Computer vision is revolutionizing industries. We’ve all heard of self-driving cars and facial recognition software. But how is this transformative technology making a difference in our day-to-day lives?
Here’s a glimpse of how computer vision is transforming financial, retail, and medical sectors in unexpected ways:
- Leave without paying. Amazon’s smart store uses computer vision to detect when items are taken off shelves and placed in carts.
- Speed up your transactions. Scan, validate, and approve your documents in mere seconds. Never wait in line again!
- Monitor blood loss in real-time. Cloud-based computer vision algorithms simplify blood transfusions with real-time monitoring and hemorrhage detection.
Clearly, computer vision is capable of much more than we once thought. At the same time, each of these diverse applications is powered by one powerful technique: image annotation.
So, how does it all work? What are the different types of image annotation? And which annotation techniques are best for your computer vision project? We’ve done the legwork and put together a handy guide to how leading AI companies label images for machine learning.
What Is Computer Vision Annotation?
Let’s start with the basics. What is annotation exactly? Data annotation is the process of labeling objects of interest within images or videos. This allows computer vision algorithms to recognize and interpret their surroundings.
The relationship between annotation quality and machine learning performance has always been crystal clear. Put simply, the success of your computer vision project depends on the quality of the training data you use, which, in turn, is largely dependent on the quality of your annotations. That’s why many AI companies prefer to rely on professional image annotation outsourcing to produce high-quality training datasets.
You’re responsible for showing your AI system around — each image in your training dataset must be accurately labeled, representing the world as it actually exists.
What Are the Different Types of Image Annotation Used for Computer Vision?
- 2D Bounding Boxes
What are bounding boxes? Bounding boxes are one of the most commonly relied on techniques for computer vision image annotation. It’s simple—all the annotator has to do is draw a box around the target object. For a self-driving car, target objects would include pedestrians, road signs, and other vehicles on the road.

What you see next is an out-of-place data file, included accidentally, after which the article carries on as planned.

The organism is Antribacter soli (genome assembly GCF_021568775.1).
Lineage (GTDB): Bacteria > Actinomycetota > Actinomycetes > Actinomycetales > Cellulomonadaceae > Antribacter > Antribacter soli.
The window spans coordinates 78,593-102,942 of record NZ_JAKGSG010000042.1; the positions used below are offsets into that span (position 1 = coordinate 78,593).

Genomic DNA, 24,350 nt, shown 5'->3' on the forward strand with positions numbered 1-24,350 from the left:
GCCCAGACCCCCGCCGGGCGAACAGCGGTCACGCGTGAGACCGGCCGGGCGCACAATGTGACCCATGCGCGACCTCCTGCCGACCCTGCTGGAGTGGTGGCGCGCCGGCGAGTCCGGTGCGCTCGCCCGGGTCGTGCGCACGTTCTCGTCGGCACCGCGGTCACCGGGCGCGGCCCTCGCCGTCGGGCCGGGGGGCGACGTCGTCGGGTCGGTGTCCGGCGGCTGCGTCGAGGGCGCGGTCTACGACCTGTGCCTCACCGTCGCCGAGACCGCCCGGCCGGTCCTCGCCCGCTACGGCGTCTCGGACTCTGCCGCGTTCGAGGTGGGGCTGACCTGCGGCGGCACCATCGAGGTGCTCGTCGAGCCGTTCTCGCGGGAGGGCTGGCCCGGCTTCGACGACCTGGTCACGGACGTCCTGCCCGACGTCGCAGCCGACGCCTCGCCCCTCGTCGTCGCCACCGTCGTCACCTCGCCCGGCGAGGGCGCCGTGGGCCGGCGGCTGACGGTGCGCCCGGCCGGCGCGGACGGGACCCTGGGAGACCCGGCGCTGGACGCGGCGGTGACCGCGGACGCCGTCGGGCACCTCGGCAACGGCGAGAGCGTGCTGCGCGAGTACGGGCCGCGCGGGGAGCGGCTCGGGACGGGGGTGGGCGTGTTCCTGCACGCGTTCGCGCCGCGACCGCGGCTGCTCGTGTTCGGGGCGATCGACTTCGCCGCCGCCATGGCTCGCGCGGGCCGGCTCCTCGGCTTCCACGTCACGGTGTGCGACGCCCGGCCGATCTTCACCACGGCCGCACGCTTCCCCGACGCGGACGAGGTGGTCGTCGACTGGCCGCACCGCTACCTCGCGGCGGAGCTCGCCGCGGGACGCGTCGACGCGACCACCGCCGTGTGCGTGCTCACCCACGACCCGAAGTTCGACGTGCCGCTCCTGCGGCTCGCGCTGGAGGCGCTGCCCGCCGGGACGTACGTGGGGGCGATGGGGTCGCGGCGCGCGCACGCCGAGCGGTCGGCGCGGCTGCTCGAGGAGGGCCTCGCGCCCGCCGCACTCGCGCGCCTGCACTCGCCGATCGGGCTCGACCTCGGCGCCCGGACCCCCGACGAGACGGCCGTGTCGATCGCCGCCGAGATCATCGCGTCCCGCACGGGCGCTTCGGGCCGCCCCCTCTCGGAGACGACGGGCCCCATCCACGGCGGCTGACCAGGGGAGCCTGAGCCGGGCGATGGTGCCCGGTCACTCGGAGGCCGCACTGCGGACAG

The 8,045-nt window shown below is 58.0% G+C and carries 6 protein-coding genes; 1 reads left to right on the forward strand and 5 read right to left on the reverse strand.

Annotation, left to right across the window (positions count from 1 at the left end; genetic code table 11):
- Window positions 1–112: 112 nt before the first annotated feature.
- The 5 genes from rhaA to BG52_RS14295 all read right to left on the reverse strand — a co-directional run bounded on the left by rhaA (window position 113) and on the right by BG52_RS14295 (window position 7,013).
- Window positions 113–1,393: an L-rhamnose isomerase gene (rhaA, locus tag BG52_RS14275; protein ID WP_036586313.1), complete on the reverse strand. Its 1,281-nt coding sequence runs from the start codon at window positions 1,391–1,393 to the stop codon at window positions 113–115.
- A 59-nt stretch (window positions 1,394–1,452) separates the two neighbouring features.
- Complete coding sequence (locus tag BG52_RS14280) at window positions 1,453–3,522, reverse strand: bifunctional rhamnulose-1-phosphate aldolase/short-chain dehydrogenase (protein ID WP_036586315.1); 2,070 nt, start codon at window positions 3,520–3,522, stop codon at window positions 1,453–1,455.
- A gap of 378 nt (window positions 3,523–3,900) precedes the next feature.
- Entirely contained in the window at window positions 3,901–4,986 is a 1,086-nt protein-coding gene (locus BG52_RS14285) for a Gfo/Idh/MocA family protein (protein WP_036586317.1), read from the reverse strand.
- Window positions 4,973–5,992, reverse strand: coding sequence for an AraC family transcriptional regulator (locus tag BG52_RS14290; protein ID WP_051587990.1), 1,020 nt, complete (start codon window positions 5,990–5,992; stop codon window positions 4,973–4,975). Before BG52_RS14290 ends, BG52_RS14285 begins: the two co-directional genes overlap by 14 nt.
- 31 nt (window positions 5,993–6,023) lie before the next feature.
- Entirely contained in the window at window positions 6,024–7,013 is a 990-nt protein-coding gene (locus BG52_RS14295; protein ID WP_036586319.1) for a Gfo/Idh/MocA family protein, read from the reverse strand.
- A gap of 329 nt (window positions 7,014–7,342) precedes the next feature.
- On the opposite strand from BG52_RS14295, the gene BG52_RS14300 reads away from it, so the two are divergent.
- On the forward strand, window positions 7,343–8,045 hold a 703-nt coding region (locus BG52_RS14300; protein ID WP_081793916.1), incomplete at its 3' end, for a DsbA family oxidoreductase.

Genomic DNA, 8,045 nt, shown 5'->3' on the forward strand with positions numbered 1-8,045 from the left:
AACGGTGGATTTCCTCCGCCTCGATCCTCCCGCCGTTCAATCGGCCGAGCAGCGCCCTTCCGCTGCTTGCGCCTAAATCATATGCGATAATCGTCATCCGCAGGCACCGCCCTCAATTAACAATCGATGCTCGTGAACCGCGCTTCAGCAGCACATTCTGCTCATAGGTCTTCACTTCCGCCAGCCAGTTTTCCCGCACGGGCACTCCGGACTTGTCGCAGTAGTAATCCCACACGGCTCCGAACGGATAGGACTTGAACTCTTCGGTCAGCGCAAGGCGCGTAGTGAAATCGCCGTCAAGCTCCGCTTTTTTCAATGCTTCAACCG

Data scientists choose bounding boxes when the shape of target objects is less of an issue. One popular use case is recognizing groceries in an automated checkout process.
2. 3D Bounding Boxes (Cuboids)
Not all bounding boxes are 2D. Their 3D cousins are called cuboids. Cuboids create object representations with depth, allowing computer vision algorithms to perceive volume and orientation. For annotators, drawing cuboids means placing and connecting anchor points.
Depth perception is critical for locomotive robots. Understanding where to place items on shelves involves an understanding of more than just height and width.
3. Landmark Annotation
Landmark annotation is also called dot/point annotation. Both names fit the process: placing dots—or landmarks—across an image, plotting key characteristics such as facial features and expressions. Larger dots are sometimes used to indicate more important areas.
Skeletal or pose-point landmark annotations reveal body position and alignment. These are commonly used in sports analytics. For example, skeletal annotations can show where a basketball player’s fingers, wrist, and elbow are in relation to each other during a slam dunk.
Polygon segmentation introduces a higher level of precision for image annotations. Annotators mark the edges of objects by placing dots and drawing lines. Hugging the outline of an object cuts out noise that other image annotation techniques would include.
Shearing away unnecessary pixels becomes critical when it comes to irregularly shaped objects, such as bodies of water or areas of land captured from autonomous satellites or drones.
Professional Data Annotation Services for Computer Vision
Not unlike a growing teenager, any machine learning project in its early stages consumes vast amounts of data. For computer vision applications especially, the number and diversity of images required to train your algorithms can be immense, making high-quality annotations a challenge to produce.
Machine learning models are only as good as the data that is used to train them. Keymakr has the tools, techniques, and trained data annotators to label your images according to your standards and specifications.
Get to market faster with Keymakr. We provide pixel-perfect image and video annotations that meet your deadlines and fit your budget. Contact a team member to book your personalized demo today.